While experienced, high-performance project teams recognize that their success is intricately tied to the success or failure of their partners, establishing a cooperative and collaborative approach is often easier said than done. It takes commitment from all parties involved.
One key component to the success of this project was that the line management of each organization established an expectation that there would be a collaborative, consensus-building approach. Key issues were discussed openly and decisions were reached collaboratively. This approach set a positive tone that was prevalent throughout all phases of the project.
During construction activities, each party placed key personnel on site to assist in monitoring the project’s progress and in facilitating cost-effective resolutions to problems encountered in the field, whether the problems were related to design, fabrication or construction.
B&W PGG refurbished the two existing Stirling® power boilers by designing, supplying and fabricating critical boiler components, including Inconel® 625 weld overlay furnace panels, new air swept spouts, attemperators, superheaters, generating banks, economizers, tubular air heaters, combustion systems and steam drum internals.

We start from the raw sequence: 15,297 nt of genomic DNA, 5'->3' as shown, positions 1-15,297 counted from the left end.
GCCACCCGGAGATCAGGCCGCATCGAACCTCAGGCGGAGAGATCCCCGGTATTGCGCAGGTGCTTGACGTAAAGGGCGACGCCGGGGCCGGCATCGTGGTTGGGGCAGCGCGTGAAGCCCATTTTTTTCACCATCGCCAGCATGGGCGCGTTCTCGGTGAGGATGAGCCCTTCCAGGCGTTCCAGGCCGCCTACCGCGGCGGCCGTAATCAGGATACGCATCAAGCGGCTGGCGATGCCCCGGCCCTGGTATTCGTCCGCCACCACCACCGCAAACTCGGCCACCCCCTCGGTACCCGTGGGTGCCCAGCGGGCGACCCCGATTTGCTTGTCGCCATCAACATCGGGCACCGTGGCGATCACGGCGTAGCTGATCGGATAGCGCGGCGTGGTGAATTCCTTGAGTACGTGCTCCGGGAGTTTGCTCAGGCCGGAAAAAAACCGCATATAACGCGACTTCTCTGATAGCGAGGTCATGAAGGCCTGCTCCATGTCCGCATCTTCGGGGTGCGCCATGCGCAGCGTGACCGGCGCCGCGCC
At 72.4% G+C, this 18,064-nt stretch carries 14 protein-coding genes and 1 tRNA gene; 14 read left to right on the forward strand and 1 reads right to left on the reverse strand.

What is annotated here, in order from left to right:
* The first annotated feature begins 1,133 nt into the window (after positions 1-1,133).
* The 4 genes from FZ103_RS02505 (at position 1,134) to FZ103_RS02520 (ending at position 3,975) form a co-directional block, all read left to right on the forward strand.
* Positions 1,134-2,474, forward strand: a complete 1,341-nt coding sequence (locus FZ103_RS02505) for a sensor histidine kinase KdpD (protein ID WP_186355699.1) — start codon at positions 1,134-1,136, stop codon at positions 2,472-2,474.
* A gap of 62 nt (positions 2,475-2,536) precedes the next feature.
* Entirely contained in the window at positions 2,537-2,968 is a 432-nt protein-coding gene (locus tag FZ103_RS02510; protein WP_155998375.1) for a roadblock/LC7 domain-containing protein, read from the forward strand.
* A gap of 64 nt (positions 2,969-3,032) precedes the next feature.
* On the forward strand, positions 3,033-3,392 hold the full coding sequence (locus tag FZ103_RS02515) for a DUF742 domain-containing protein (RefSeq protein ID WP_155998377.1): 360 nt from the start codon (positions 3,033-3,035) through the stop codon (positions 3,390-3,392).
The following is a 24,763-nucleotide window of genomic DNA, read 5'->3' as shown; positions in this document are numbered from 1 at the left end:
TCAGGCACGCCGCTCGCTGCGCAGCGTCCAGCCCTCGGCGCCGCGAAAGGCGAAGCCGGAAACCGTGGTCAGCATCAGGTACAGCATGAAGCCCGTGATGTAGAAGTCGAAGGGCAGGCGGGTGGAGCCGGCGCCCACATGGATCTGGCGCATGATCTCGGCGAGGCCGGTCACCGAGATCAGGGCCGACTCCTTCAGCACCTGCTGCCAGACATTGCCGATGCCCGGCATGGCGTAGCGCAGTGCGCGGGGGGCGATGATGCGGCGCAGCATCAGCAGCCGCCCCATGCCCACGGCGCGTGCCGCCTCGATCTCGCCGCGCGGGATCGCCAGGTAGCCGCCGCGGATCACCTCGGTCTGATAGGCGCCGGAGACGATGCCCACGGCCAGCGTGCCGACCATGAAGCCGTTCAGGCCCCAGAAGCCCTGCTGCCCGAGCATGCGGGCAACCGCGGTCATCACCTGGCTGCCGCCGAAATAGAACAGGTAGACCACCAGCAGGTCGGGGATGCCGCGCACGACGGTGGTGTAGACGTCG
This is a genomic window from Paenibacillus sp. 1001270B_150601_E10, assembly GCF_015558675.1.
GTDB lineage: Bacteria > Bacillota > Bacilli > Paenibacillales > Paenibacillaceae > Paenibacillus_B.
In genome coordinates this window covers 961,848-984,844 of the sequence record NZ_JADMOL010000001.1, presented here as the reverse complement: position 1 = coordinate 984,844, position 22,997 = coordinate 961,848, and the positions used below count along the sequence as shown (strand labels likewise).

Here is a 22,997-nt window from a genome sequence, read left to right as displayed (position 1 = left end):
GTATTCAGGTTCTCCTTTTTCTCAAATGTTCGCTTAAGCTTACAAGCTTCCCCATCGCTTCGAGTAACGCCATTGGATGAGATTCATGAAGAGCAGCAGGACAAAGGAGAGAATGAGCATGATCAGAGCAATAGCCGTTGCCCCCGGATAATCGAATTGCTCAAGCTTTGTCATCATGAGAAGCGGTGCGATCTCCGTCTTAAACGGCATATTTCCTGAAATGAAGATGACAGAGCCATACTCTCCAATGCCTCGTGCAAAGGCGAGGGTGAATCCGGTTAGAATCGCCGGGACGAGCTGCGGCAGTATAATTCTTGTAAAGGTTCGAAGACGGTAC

The PBREF 1 furnaces and combustion systems were modified to a straight-walled furnace design with a PrecisionJet® overfire air system, which has resulted in better combustion mixing and controllability as well as in lower carbon monoxide and NOx emissions.
B&W PGG essentially replaced the existing boiler equipment from the combustion air fans to the outlet of the tubular air heater, reusing only the two steam drums and two mud drums. A total of eight new natural gas auxiliary burners were provided.
SWA procured the remaining equipment for the project. KBR, acting as SWA’s agent, specified the equipment and evaluated the supplier proposals.
The flue gas from each boiler is treated by pollution control equipment. Prior to this refurbishment project, the boiler flue gas was treated by a spray dryer absorber (SDA) and precipitator, one for each boiler.